Once I had the superstructure completed, I went back and began adding the PE handrails, working from the upper decks to the lower, figuring now they would have a fighting chance to survive. I still left them off of the “main” deck however – that would be one of the last steps in the build.
So at this point the ship was built, painted, and weathered, but was missing all of its life boats, cranes, masts, rigging, and guns. Starting with the lifeboats, I began building and painting them one by one. They are tiny little models in their own right, with multiple parts and PE. Next I added the tiny 2cm flak guns on the upper works, replacing the kit parts with the tiniest metal gun barrels I’ve ever seen. The twin 3.7cm gun mounts were added next, and then I turned to the masts.
I built the masts independently, adding as much rigging as I could before painting and adding them to the ship. Once they were glued in place the ship entered a new phase – it was now much harder to handle! Picking it up and moving it around now had to be done with a lot of care or else I would knock the delicate masts off, an act which would fill me with a Hulk-esque rage.
I used stretched sprue for the rigging. It is a tedious task, full of tiny drops of CA glue, trying to hold tiny things with tweezers, and trying not to knock other tiny things off in the process. I replicated the antennas that split into two using tiny wires and stretched sprue, a process that definitely challenged my patience.
I tackled the 10.5 cm Flak guns next, adding PE and replacing the kit’s plastic gun barrels with brass gun barrels in the process. The 5.9” gun turrets were then built, and the model was at last starting to bristle with lots of guns. Figures sourced from North Star Models were added next. I spent about a week painting about 75 of the tiny men, but once you add them to the ship it doesn’t feel like enough; they soon get lost on all of the decks. I rigged the two large cranes with elastic thread, then painted and weathered them and added them to the model.
The kit gives you two of the Ar 196 floatplanes and includes parts to build them with the wings extended or folded. I built one of each and placed one outside the hanger and the other halfway in the hanger. The separate transparent greenhouses provided are a nice touch, and Revell cleverly includes the decals for the four aircraft that were carried by the Bismarck.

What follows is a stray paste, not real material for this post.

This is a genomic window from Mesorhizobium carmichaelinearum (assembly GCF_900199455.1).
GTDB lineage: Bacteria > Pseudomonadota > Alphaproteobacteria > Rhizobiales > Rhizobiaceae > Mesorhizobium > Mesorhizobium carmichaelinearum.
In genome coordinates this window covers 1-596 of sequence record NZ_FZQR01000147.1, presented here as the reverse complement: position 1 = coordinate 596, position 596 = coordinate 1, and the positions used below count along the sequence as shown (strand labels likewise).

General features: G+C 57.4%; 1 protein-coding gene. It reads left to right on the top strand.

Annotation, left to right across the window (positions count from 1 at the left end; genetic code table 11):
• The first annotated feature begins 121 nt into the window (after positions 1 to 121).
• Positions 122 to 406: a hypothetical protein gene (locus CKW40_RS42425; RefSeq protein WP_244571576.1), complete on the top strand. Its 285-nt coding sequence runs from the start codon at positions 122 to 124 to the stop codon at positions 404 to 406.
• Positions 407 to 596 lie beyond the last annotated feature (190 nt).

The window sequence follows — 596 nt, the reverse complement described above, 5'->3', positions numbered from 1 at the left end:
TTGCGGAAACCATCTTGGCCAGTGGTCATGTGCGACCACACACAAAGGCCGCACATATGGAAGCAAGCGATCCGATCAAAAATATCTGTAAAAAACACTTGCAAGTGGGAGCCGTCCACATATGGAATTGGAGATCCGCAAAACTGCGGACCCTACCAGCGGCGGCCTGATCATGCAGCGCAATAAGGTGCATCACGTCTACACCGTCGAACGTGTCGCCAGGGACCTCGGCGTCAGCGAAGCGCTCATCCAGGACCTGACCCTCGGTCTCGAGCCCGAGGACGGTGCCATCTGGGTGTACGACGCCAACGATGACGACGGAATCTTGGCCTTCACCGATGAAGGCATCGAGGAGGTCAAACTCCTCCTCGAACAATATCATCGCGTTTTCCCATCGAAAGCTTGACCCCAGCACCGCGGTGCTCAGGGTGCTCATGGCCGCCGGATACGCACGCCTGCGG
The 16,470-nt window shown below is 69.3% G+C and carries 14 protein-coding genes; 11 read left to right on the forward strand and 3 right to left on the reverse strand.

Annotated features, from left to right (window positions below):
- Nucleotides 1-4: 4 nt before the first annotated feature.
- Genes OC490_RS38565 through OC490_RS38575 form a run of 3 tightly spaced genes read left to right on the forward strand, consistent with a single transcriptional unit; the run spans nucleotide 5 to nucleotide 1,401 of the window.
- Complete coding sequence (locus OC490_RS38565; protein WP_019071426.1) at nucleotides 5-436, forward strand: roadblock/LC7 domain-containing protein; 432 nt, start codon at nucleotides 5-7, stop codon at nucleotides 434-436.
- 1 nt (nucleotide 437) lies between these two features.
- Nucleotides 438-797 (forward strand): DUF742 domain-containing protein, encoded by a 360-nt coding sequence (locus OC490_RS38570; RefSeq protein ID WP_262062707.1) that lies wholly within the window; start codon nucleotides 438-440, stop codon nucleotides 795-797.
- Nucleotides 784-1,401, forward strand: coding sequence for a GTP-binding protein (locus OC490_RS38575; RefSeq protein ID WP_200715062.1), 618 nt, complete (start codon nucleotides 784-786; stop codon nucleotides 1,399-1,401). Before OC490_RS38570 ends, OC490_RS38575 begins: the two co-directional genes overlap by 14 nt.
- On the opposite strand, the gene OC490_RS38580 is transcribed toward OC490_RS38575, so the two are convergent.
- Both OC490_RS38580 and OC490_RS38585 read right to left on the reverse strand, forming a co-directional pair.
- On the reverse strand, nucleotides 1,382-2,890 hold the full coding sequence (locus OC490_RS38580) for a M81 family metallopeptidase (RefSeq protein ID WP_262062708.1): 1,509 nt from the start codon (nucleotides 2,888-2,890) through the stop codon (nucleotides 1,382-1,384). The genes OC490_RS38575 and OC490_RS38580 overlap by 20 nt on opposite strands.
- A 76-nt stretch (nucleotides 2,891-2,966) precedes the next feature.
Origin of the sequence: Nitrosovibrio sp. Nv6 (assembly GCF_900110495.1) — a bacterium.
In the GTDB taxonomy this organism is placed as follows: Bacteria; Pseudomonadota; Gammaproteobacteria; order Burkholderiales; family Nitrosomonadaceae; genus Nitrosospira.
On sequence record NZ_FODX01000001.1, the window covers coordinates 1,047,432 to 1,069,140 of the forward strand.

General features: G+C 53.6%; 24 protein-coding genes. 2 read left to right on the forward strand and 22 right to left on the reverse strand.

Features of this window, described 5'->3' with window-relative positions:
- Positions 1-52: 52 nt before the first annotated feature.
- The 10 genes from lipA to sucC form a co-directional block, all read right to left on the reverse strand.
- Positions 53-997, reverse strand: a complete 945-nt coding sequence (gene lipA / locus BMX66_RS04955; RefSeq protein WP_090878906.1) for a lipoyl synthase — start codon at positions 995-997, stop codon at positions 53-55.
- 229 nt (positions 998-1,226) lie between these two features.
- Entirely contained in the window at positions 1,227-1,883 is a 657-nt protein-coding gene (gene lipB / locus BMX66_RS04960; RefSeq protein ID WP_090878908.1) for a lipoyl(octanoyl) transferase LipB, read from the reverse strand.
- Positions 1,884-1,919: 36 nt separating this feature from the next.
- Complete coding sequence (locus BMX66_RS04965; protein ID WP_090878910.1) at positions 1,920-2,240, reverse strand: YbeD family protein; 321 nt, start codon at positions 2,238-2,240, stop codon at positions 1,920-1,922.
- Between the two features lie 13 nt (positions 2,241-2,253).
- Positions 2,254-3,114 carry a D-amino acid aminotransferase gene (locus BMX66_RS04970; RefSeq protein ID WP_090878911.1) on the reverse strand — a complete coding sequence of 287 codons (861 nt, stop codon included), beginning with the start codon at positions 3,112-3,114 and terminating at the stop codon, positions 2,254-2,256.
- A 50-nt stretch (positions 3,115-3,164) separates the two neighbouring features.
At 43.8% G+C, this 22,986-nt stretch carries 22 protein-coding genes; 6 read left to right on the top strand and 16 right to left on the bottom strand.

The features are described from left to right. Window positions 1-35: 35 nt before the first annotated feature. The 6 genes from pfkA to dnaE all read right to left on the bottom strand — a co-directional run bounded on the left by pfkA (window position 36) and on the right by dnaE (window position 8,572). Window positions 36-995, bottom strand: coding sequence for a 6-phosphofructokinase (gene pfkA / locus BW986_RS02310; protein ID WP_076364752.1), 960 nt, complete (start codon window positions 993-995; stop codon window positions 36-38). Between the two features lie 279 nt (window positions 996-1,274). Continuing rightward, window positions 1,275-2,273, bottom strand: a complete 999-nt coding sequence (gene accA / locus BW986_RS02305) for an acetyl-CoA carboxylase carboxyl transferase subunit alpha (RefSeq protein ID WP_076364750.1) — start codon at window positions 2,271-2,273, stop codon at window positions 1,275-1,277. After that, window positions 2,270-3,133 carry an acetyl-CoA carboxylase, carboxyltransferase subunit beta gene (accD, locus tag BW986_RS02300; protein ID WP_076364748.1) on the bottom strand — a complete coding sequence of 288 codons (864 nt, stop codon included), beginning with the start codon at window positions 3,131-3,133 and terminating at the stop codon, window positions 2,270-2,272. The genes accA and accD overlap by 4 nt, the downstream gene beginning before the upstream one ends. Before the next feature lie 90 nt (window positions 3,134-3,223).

I was starting to see light at the end of the tunnel, with just the big gun turrets and main deck PE hand railings to go. For the gun turrets I purchased an aftermarket set from Very Fire that provided brass gun barrels and resin blast bags. It was a little tricky gluing the blast bags to the kit’s turrets, but with a little finagling and gap-filling CA glue I got them to work. I painted the turrets Tamiya XF-24 Dark Gray, then masked off the tops and painted the sides Testors Light Ghost Gray. After weathering they were added to the model.
The last step was to finally add the PE railings around the main deck using tiny drops of CA glue. After all, we can’t have anyone falling overboard.
I love big ship models, but they do test my patience. This one took me a good 8 months. Progress is measured in weeks instead of days. At one point I literally spent two weeks building and painting the tiny lifeboats. That being said, highly detailed ship models always look great, and a handsome ship like the Bismarck looks even better.
Revell’s Bismarck is a fine kit that presents no complications and builds into a fine replica of one of history’s most famous ships. I recommend it to anyone with the interest and patience to take on a long build! To see more of my models and build reviews, check out www.lylesmodels.com.
- Kagero, Super Drawings 3D #28, “The Battleship Bismarck”
- Osprey Publications, New Vanguard #71, “German Battleships 1939-45”
- Squadron/Signal Publications, Warships #23, “German Battleships of World War Two in Action”
- Wikipedia, the Online Encyclopedia
9 December 2022